REAL ESTATE PRICES IN PUNE – HYPE AND REALITY – The Mystery of Inventory Overhang – Are Property Prices going to Rise or Fall in Wakad

Academic and Creative Writing Journal Vikram Karve: REAL ESTATE PRICES IN PUNE – HYPE AND REALITY.

To read the article in my journal click the link above. The article is also posted below for your convenience. Looking forward to your views and comments.



Continued from Part 1…

If you want to, do read Part 1, but remember to come back here and read Part 2, or you can always read Part 1 after you have read Part 2 – so read on …

Before I delve into mystery of INVENTORY OVERHANG let me tell you a Mulla Nasrudin story called THE CAT AND THE KABABS
One day the gourmet Mulla Nasrudin bought five kilos of the tastiest kababs  from the best restaurant in town to enjoy with his friends in the evening party he had organized for his closest friends.
He gave them to his wife with explicit instructions in how to serve them in the evening party and went out for a walk.
Mulla Nasrudin’s wife garnished the kababs and kept them in serving plates on the dining table.
Suddenly, her sister and her kids arrived unexpectedly.
Mulla Nasrudin’s wife’s noticed that her sister and her kids were staring at the mouth-watering kababs in hungry anticipation, so the wife asked her sister and her kids if they would like to taste a kabab.
“Yes,” they all said and so the wife, her sister and her kids tasted a kabab each.
The melt-in-the-mouth kababs were so delicious and tasty that they could not resist the temptation to eat a few more.
They loved the kababs so much that, while gossiping, they unconsciously kept popping the kababs into their mouths, till suddenly all the kababs were finished.
Then the wife’s sister and her kids said goodbye and left.
Mulla Nasrudin’s wife realized that the kababs were finished.
To salvage the situation Mulla Nasrudin’s wife quickly prepared pakoras to be served in lie of the kababs.
When Mulla Nasrudin’s friends arrived they were served pakoras instead of kababs.
After his friends had left, a furious Nasrudin demanded an explanation from his wife about why kababs were not served.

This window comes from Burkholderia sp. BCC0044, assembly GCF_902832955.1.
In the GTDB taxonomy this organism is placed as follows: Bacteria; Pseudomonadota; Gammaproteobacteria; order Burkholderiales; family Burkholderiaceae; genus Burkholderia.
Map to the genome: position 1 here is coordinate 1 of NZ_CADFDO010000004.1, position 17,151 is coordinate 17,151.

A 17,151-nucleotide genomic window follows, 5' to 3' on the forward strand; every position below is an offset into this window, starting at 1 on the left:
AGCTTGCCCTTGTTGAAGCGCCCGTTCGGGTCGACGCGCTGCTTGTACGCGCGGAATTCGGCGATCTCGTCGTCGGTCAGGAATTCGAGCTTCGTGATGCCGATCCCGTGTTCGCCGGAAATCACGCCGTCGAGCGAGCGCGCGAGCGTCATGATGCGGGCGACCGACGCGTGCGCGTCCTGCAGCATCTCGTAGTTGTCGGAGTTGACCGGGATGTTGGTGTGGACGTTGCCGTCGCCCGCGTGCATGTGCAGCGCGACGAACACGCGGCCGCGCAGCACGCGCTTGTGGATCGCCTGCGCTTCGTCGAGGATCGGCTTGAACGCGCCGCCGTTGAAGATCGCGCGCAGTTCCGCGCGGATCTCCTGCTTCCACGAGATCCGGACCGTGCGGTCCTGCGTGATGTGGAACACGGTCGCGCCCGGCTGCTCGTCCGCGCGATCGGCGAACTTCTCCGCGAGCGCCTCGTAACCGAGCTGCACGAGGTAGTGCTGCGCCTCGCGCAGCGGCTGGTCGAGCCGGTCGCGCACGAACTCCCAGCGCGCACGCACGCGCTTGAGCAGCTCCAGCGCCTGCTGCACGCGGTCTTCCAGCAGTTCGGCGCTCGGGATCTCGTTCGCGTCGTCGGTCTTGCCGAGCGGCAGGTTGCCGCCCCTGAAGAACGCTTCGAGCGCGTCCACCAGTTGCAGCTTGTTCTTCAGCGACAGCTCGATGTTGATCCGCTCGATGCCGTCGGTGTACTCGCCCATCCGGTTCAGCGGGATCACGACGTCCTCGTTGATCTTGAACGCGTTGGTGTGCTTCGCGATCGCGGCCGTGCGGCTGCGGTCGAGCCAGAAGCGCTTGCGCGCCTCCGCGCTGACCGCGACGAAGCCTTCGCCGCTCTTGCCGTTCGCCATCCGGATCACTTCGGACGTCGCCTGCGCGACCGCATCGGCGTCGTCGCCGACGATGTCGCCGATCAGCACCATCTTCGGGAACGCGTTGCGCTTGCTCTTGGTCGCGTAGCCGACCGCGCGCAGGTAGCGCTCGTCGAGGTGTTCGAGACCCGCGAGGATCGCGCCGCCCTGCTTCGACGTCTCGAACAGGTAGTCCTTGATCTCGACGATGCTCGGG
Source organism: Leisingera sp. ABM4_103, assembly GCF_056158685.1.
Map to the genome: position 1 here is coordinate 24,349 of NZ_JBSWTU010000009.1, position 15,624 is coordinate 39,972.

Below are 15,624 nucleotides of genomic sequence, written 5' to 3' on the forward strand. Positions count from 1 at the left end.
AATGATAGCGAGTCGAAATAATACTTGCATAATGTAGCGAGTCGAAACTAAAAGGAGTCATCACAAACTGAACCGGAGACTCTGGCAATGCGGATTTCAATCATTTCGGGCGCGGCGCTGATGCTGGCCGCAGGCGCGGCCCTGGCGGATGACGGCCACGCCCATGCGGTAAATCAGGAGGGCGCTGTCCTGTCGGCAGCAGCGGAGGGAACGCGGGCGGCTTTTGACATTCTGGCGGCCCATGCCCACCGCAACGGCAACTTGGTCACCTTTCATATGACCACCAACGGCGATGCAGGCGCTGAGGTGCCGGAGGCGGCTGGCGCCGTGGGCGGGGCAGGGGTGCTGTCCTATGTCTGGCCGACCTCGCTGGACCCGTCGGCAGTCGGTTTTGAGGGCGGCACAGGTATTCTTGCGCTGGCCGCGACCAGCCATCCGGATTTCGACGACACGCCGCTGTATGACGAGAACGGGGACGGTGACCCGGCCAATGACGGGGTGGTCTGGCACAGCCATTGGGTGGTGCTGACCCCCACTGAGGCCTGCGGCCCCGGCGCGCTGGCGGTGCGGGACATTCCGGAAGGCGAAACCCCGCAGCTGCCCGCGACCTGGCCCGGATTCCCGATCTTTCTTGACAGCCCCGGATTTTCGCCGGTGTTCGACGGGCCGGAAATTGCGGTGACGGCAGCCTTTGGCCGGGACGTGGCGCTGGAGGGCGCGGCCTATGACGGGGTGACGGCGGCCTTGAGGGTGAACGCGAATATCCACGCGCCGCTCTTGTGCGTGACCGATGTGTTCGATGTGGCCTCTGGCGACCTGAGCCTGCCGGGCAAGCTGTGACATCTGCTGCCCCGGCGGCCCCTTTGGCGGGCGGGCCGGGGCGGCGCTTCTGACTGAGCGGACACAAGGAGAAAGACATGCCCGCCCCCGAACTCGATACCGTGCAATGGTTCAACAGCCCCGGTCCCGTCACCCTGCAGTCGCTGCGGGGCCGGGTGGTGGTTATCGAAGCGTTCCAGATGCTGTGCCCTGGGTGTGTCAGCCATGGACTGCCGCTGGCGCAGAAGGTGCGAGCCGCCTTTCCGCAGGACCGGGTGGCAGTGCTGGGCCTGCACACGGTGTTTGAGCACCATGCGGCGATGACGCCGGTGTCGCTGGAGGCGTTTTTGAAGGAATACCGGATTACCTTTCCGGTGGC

His wife meekly said that the pet cat ate up all the kababs.
“There were 5 kilos of kababs.  Don’t tell me the cat ate up the full 5 kilos of kababs,” Nasrudin shouted.
“Yes. Your cat ate all the kababs – the full 5 kilos. Why don’t you ask your darling cat instead of scolding me?” his wife said.
Mulla Nasrudin caught hold of his cat and put the cat on the weighing scale.
The cat weighed exactly 5 kilos.
Nasrudin looked at his wife and said, “The cat weighs 5 kilos and the kababs were 5 kilos.”
Nasrudin’s wife said, “So?”
Now, tell me my dear wife,” Nasrudin asked, pointing to the cat sitting on the weighing scale:
“If this is the cat then where are the kababs?
On the contrary if these are the kababs then where is the cat?”
Please keep this story in the back of your mind while we discuss the impact of inventory overhang on real estate prices, especially in Wakad Pune.
In real estate the only factor which determines property prices is the DEMAND versus SUPPLY Equation. 

Thus, if you want to estimate whether the real estate rates are going to rise or fall you must have some idea of the Demand – Supply situation in the location where you want to invest in property. 

But how do you do it? 

Well, one quantitative measure of the Demand versus Supply Equation is a term called INVENTORY OVERHANG.
Inventory Overhang is the number of months it will take for all the unsold supply of units in the market to be sold out at the current sales velocity (rate at which housing units are being sold).